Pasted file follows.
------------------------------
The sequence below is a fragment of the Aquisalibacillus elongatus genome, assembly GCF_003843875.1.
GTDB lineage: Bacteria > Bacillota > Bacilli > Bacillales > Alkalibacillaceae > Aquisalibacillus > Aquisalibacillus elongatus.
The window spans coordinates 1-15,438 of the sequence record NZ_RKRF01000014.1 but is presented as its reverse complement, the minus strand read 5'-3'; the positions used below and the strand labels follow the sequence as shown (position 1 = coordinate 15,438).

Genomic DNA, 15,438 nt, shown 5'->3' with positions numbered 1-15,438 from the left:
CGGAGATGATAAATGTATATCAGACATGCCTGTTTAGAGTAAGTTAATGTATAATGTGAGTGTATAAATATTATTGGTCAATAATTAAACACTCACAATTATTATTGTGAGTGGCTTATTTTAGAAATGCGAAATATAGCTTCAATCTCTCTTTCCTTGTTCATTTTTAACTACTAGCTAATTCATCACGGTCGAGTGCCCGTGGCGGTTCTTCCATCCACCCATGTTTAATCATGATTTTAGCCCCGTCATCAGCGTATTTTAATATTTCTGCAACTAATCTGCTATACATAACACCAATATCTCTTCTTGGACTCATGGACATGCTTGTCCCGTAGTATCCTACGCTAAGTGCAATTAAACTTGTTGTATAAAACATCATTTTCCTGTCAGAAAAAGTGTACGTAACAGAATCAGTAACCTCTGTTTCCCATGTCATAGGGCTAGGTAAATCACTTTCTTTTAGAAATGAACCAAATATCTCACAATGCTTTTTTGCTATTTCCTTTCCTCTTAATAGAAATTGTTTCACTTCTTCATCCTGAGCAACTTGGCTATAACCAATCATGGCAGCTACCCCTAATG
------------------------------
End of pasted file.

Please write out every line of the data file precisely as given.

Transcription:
The sequence below is a fragment of the Aquisalibacillus elongatus genome, assembly GCF_003843875.1.
GTDB lineage: Bacteria > Bacillota > Bacilli > Bacillales > Alkalibacillaceae > Aquisalibacillus > Aquisalibacillus elongatus.
The window spans coordinates 1-15,438 of the sequence record NZ_RKRF01000014.1 but is presented as its reverse complement, the minus strand read 5'-3'; the positions used below and the strand labels follow the sequence as shown (position 1 = coordinate 15,438).

Genomic DNA, 15,438 nt, shown 5'->3' with positions numbered 1-15,438 from the left:
CGGAGATGATAAATGTATATCAGACATGCCTGTTTAGAGTAAGTTAATGTATAATGTGAGTGTATAAATATTATTGGTCAATAATTAAACACTCACAATTATTATTGTGAGTGGCTTATTTTAGAAATGCGAAATATAGCTTCAATCTCTCTTTCCTTGTTCATTTTTAACTACTAGCTAATTCATCACGGTCGAGTGCCCGTGGCGGTTCTTCCATCCACCCATGTTTAATCATGATTTTAGCCCCGTCATCAGCGTATTTTAATATTTCTGCAACTAATCTGCTATACATAACACCAATATCTCTTCTTGGACTCATGGACATGCTTGTCCCGTAGTATCCTACGCTAAGTGCAATTAAACTTGTTGTATAAAACATCATTTTCCTGTCAGAAAAAGTGTACGTAACAGAATCAGTAACCTCTGTTTCCCATGTCATAGGGCTAGGTAAATCACTTTCTTTTAGAAATGAACCAAATATCTCACAATGCTTTTTTGCTATTTCCTTTCCTCTTAATAGAAATTGTTTCACTTCTTCATCCTGAGCAACTTGGCTATAACCAATCATGGCAGCTACCCCTAATG